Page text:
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Family Activities, Uses of Space, and Emotional Well Being: A Collaborative Merging of Time Diary and Ethnoarchaeological Data


Anthony P. Graesch
agraesch@ucla.edu

and

Nora Broege


and

Jeanne E. Arnold
jearnold@ucla.edu

and

Ann Owens


and

Barbara Schneider


UCLA Sloan Center on Everyday Lives of Families
Working Paper No. 44
2006

Abstract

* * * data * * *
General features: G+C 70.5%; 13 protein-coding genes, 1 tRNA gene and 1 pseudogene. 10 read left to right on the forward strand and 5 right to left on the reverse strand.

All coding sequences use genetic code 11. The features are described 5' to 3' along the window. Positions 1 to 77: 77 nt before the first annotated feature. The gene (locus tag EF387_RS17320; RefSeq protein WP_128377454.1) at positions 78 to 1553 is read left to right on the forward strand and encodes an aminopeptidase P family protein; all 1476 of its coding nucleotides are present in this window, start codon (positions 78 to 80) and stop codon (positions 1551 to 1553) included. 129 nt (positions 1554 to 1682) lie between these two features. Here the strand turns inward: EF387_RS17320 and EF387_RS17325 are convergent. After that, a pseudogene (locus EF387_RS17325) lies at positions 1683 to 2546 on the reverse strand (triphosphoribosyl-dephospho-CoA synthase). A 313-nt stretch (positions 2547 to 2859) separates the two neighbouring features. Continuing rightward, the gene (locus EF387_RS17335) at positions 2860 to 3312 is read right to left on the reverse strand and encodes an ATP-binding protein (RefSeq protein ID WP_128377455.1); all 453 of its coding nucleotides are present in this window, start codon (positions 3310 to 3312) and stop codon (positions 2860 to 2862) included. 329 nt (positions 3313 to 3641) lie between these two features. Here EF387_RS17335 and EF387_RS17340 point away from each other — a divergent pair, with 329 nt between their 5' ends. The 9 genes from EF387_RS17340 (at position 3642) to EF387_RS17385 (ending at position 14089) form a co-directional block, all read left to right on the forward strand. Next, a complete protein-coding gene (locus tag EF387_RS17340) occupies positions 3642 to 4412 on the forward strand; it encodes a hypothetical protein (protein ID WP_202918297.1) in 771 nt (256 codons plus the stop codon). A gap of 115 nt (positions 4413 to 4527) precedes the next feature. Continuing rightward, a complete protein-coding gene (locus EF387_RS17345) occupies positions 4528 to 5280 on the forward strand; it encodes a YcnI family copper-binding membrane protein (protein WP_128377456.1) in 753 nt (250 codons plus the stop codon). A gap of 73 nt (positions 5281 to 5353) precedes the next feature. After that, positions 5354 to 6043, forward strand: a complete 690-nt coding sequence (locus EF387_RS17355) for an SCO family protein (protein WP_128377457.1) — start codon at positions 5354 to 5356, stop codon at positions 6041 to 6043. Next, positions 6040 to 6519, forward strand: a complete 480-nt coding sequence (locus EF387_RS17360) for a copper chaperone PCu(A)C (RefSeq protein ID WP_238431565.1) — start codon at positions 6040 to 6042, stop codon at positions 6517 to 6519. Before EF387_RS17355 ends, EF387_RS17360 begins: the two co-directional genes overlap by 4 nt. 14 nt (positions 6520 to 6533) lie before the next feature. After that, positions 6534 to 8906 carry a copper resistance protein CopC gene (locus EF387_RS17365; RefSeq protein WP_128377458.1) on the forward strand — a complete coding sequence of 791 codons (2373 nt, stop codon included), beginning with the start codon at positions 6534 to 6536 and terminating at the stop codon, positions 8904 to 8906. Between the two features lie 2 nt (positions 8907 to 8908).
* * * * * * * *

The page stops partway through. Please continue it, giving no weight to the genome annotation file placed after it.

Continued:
This paper closely examines how contemporary working families spend time at home using a merged dataset that derives from multiple data collection techniques. Data were originally collected by researchers at two independent Alfred P. Sloan projects, one at the University of Chicago, and the other at UCLA. The 500 Family Study (Chicago) examines 500 dual-income families at eight sites across the U.S. using interview, survey, and time-diary data collection techniques. The Center on Everyday Lives of Families (UCLA) applies detailed ethnographic methods to the study of 32 dual-income families in the greater Los Angeles region. Similarities in database structure, particularly the data categories addressing family member activities and locations in the home, facilitated a merger for purposes of examining whether ethnographic and survey data on family behavior can be mutually representative. We analyze several datasets including trends in familiesí uses of home spaces, their activity patterns, and their emotional experiences on weekday afternoons and evenings.

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